Samsung Electronics (SSNLF)  issued a robust forecast for chip sales this year alongside its record annual earnings Wednesday and unveiled a 50-to-1 stock split that could ignite new retail investor interest into one of Apple Inc. (AAPL) - Get Report key global rivals.

Samsung said it expect DRAM chip shipments to grow by 20% this year, while those of its NAND chipsets grow 40% in a forecast that is likely to challenge a minority market consensus that the sector's co-called "super cycle" is coming to an end. The outlook came as the group reported annual profits of 53.765 trillion Korean won ($50.2 billion), an 83% increase from 2016 and a record for the world's biggest chipmaker. Overall revenues for the year, Samsung said, rose 18.7% to 239.58 trillion won.

Shares in the group ended the session in Seoul 0.2% higher at 2.495 million won each, trimming their decline from an early November record to around 12.8% amid concerns over pricing power in the DRAM and NASD chip markets and slowing demand for smartphones in a hyper-competitive global market. Rival SK Hynix Inc. was also pulled higher, rising 0.55% into the close of the session. Samsung also said it would spilt its shares on a 50:1 basis, with a planned listing of the new ratio on May 16. 

Samsung's chip division earned the lion's share of the group's overall profit, taking in a record 35.2 trillion won over the whole of 2017. Samsung's mobile division, which is a direct competitor to Apple via its flagship Galaxy line of smartphones, saw profits fall 3% in the final quarter of last year to 2.4 trillion won. Its display division, however, which provide OLED screens to Apple, saw fourth quarter profits jump 18% to 1.4 trillion won.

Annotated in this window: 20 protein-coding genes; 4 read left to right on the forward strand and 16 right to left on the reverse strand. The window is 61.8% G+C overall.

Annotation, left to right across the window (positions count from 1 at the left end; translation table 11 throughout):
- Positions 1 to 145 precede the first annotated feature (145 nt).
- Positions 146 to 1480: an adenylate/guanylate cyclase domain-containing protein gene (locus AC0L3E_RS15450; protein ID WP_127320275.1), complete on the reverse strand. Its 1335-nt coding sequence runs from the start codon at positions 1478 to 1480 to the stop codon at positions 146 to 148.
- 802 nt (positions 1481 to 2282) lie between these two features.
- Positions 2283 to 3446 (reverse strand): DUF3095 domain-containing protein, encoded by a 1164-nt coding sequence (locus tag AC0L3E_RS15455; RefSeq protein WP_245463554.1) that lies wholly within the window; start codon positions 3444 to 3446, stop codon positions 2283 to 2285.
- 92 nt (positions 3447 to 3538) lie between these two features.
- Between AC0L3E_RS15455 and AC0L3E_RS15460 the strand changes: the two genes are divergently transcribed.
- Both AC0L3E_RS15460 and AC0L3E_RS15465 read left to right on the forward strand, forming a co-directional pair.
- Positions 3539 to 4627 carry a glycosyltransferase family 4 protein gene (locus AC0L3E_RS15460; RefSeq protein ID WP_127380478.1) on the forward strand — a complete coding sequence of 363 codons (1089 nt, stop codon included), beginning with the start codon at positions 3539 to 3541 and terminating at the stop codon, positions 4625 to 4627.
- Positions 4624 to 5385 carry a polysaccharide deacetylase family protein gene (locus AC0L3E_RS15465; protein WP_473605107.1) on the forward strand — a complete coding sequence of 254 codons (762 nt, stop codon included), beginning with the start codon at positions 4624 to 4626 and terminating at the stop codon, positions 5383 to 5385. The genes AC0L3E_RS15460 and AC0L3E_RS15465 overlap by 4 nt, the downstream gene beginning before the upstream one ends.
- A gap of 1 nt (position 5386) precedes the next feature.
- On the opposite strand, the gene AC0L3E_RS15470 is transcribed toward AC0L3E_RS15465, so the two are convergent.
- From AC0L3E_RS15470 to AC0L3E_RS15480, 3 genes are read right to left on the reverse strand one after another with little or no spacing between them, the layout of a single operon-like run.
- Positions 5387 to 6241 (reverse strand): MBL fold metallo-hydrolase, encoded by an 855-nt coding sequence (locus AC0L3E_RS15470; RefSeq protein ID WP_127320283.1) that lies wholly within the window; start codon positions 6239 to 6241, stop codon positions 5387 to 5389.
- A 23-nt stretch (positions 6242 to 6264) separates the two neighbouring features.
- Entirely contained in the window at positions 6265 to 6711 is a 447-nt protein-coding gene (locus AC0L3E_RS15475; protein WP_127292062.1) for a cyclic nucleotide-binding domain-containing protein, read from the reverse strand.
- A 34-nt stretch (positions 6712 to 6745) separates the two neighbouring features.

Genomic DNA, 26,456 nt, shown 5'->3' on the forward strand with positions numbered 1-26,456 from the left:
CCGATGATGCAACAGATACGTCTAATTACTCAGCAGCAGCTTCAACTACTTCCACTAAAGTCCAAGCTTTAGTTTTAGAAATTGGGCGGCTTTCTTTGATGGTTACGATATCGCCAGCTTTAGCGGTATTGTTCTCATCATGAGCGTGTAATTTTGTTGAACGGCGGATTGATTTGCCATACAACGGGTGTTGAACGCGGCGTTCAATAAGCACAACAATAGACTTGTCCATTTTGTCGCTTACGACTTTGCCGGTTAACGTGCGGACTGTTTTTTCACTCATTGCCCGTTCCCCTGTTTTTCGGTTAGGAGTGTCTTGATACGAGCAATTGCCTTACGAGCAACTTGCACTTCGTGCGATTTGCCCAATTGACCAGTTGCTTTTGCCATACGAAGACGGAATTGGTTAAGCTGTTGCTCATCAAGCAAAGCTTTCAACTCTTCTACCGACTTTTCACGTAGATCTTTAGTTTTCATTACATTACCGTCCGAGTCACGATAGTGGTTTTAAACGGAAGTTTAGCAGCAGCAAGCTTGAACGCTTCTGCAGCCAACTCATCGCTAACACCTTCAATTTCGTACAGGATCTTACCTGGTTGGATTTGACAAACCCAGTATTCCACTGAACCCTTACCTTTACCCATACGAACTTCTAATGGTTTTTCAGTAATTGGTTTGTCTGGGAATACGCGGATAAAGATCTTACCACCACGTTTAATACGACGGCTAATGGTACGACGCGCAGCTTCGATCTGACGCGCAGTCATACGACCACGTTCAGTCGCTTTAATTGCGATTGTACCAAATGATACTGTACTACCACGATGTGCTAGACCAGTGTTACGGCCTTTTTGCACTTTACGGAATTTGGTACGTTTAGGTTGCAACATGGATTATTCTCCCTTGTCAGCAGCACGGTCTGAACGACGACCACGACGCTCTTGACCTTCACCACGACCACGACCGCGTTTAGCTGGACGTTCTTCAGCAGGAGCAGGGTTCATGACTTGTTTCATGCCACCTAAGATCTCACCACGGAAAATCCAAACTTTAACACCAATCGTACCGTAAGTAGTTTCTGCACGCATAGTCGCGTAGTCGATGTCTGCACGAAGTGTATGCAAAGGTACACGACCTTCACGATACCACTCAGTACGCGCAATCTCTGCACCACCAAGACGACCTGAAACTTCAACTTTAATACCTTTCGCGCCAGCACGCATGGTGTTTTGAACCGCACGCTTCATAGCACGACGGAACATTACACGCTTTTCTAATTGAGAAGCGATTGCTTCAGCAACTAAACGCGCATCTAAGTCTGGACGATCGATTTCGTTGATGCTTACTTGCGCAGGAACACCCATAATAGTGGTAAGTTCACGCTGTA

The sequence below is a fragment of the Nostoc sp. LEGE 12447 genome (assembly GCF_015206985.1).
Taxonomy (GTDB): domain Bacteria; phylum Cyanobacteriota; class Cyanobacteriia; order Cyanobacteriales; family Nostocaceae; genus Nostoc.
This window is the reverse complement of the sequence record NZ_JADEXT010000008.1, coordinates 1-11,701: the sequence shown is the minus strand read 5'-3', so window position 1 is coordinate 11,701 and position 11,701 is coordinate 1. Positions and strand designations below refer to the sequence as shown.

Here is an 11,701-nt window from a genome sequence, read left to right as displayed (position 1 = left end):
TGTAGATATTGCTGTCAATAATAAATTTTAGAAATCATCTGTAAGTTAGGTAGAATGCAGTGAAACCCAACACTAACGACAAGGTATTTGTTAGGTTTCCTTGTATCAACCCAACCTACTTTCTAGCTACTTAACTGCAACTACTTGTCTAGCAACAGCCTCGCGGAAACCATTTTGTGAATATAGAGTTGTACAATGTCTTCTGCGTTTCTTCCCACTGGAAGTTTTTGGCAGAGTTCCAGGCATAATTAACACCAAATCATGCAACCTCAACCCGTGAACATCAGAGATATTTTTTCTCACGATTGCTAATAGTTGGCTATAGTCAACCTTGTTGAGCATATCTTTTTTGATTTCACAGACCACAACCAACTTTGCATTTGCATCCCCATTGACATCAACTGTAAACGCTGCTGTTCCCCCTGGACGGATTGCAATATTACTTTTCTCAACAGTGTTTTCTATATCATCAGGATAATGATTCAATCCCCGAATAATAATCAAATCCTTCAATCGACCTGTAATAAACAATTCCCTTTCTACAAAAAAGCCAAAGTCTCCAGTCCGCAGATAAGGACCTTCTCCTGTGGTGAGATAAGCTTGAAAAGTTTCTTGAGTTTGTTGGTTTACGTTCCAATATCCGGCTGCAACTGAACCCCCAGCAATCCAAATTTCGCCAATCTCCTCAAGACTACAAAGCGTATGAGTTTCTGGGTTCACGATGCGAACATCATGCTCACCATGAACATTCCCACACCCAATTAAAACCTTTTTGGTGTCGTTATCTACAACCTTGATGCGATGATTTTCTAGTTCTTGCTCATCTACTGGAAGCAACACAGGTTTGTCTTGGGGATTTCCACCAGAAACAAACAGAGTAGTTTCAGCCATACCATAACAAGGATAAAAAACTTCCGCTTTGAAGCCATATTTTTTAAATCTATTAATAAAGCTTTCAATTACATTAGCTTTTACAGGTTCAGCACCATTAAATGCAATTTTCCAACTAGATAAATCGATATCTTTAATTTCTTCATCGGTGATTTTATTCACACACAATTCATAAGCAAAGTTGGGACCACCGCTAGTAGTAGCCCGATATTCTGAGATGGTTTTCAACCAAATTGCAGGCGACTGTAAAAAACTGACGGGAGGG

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In October of last year, Samsung pledged to return 26 billion Korean won to shareholders over the next three years, doubling its annual dividend to 9.6 trillion Korean won. That will put around 50% of the group's free cashflow back into the hands of investors, while capex for the full year will also be increased to a record 46.2 trillion Korean won, the company said, as it plans new factory, assembly and storage facilities to take advantage of the surge in global chip demand.

However, while demand may be increasing -- industry website suggests worldwide chip sales will topped $460 billion last year and could rise even further through 2018 -- prices are starting to edge lower as production ramps up around the world.

IHS Markit estimates the global 'dynamic random access memory', or DRAM market will grow 17% this year to $84.4 billion while the NAND flash memory chip market will expand by around 10% to $59.2 billion.

Samsung's bottom line has also been eroded by the ongoing surge in the Korea won, which traded a three-year high of 1,058.8 against the U.S. dollar earlier this month as authorities resisted from intervening amid concern that the U.S. Treasury could officially label the country a currency manipulator after placing on a watch list of suspected nations late last year.

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